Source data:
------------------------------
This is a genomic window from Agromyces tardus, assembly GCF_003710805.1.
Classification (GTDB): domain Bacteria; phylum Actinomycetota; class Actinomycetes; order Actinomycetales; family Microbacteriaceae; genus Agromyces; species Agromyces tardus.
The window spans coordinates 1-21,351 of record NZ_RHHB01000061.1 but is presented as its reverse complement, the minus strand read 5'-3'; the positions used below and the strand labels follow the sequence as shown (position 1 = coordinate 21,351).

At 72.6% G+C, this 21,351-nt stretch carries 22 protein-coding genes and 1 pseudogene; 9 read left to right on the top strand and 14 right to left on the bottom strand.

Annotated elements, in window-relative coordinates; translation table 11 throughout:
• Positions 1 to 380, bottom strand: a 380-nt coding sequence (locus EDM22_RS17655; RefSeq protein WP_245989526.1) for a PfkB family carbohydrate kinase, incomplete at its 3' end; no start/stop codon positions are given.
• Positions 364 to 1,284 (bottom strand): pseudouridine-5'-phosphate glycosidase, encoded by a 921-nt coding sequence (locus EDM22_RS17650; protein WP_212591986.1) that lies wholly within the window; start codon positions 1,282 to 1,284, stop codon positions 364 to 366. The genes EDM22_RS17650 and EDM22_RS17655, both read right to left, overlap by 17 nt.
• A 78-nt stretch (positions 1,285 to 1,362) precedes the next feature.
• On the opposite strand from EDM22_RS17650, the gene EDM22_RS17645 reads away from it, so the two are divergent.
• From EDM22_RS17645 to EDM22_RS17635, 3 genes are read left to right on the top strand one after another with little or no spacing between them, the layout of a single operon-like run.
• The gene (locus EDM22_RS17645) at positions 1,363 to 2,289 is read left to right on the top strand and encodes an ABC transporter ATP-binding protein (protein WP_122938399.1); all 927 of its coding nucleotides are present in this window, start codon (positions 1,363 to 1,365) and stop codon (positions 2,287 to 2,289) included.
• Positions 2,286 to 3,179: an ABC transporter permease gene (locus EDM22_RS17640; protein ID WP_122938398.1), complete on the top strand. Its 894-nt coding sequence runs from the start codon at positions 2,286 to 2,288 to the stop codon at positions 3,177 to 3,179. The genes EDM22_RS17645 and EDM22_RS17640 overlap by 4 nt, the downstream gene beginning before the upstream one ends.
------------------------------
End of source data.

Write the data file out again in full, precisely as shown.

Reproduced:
This is a genomic window from Agromyces tardus, assembly GCF_003710805.1.
Classification (GTDB): domain Bacteria; phylum Actinomycetota; class Actinomycetes; order Actinomycetales; family Microbacteriaceae; genus Agromyces; species Agromyces tardus.
The window spans coordinates 1-21,351 of record NZ_RHHB01000061.1 but is presented as its reverse complement, the minus strand read 5'-3'; the positions used below and the strand labels follow the sequence as shown (position 1 = coordinate 21,351).

At 72.6% G+C, this 21,351-nt stretch carries 22 protein-coding genes and 1 pseudogene; 9 read left to right on the top strand and 14 right to left on the bottom strand.

Annotated elements, in window-relative coordinates; translation table 11 throughout:
• Positions 1 to 380, bottom strand: a 380-nt coding sequence (locus EDM22_RS17655; RefSeq protein WP_245989526.1) for a PfkB family carbohydrate kinase, incomplete at its 3' end; no start/stop codon positions are given.
• Positions 364 to 1,284 (bottom strand): pseudouridine-5'-phosphate glycosidase, encoded by a 921-nt coding sequence (locus EDM22_RS17650; protein WP_212591986.1) that lies wholly within the window; start codon positions 1,282 to 1,284, stop codon positions 364 to 366. The genes EDM22_RS17650 and EDM22_RS17655, both read right to left, overlap by 17 nt.
• A 78-nt stretch (positions 1,285 to 1,362) precedes the next feature.
• On the opposite strand from EDM22_RS17650, the gene EDM22_RS17645 reads away from it, so the two are divergent.
• From EDM22_RS17645 to EDM22_RS17635, 3 genes are read left to right on the top strand one after another with little or no spacing between them, the layout of a single operon-like run.
• The gene (locus EDM22_RS17645) at positions 1,363 to 2,289 is read left to right on the top strand and encodes an ABC transporter ATP-binding protein (protein WP_122938399.1); all 927 of its coding nucleotides are present in this window, start codon (positions 1,363 to 1,365) and stop codon (positions 2,287 to 2,289) included.
• Positions 2,286 to 3,179: an ABC transporter permease gene (locus EDM22_RS17640; protein ID WP_122938398.1), complete on the top strand. Its 894-nt coding sequence runs from the start codon at positions 2,286 to 2,288 to the stop codon at positions 3,177 to 3,179. The genes EDM22_RS17645 and EDM22_RS17640 overlap by 4 nt, the downstream gene beginning before the upstream one ends.